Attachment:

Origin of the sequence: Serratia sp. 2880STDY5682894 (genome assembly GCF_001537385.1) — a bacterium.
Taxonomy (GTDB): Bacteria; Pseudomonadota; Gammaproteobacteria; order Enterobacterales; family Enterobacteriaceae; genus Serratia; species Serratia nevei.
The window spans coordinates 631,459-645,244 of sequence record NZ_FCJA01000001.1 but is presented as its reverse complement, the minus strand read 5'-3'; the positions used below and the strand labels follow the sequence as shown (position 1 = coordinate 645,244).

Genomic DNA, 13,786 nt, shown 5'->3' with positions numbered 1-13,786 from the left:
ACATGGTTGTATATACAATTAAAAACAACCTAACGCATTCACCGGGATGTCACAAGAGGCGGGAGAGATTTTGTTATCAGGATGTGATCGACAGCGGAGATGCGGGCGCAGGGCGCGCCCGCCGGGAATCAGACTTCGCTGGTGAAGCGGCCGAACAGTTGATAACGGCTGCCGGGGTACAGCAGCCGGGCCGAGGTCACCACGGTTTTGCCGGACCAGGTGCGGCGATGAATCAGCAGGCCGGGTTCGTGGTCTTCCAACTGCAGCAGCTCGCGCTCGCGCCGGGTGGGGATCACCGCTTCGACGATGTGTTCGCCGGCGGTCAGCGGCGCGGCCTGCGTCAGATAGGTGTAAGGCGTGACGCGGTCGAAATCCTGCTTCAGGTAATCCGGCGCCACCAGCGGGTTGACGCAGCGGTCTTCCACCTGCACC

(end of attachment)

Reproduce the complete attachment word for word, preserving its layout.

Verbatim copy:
Origin of the sequence: Serratia sp. 2880STDY5682894 (genome assembly GCF_001537385.1) — a bacterium.
Taxonomy (GTDB): Bacteria; Pseudomonadota; Gammaproteobacteria; order Enterobacterales; family Enterobacteriaceae; genus Serratia; species Serratia nevei.
The window spans coordinates 631,459-645,244 of sequence record NZ_FCJA01000001.1 but is presented as its reverse complement, the minus strand read 5'-3'; the positions used below and the strand labels follow the sequence as shown (position 1 = coordinate 645,244).

Genomic DNA, 13,786 nt, shown 5'->3' with positions numbered 1-13,786 from the left:
ACATGGTTGTATATACAATTAAAAACAACCTAACGCATTCACCGGGATGTCACAAGAGGCGGGAGAGATTTTGTTATCAGGATGTGATCGACAGCGGAGATGCGGGCGCAGGGCGCGCCCGCCGGGAATCAGACTTCGCTGGTGAAGCGGCCGAACAGTTGATAACGGCTGCCGGGGTACAGCAGCCGGGCCGAGGTCACCACGGTTTTGCCGGACCAGGTGCGGCGATGAATCAGCAGGCCGGGTTCGTGGTCTTCCAACTGCAGCAGCTCGCGCTCGCGCCGGGTGGGGATCACCGCTTCGACGATGTGTTCGCCGGCGGTCAGCGGCGCGGCCTGCGTCAGATAGGTGTAAGGCGTGACGCGGTCGAAATCCTGCTTCAGGTAATCCGGCGCCACCAGCGGGTTGACGCAGCGGTCTTCCACCTGCACC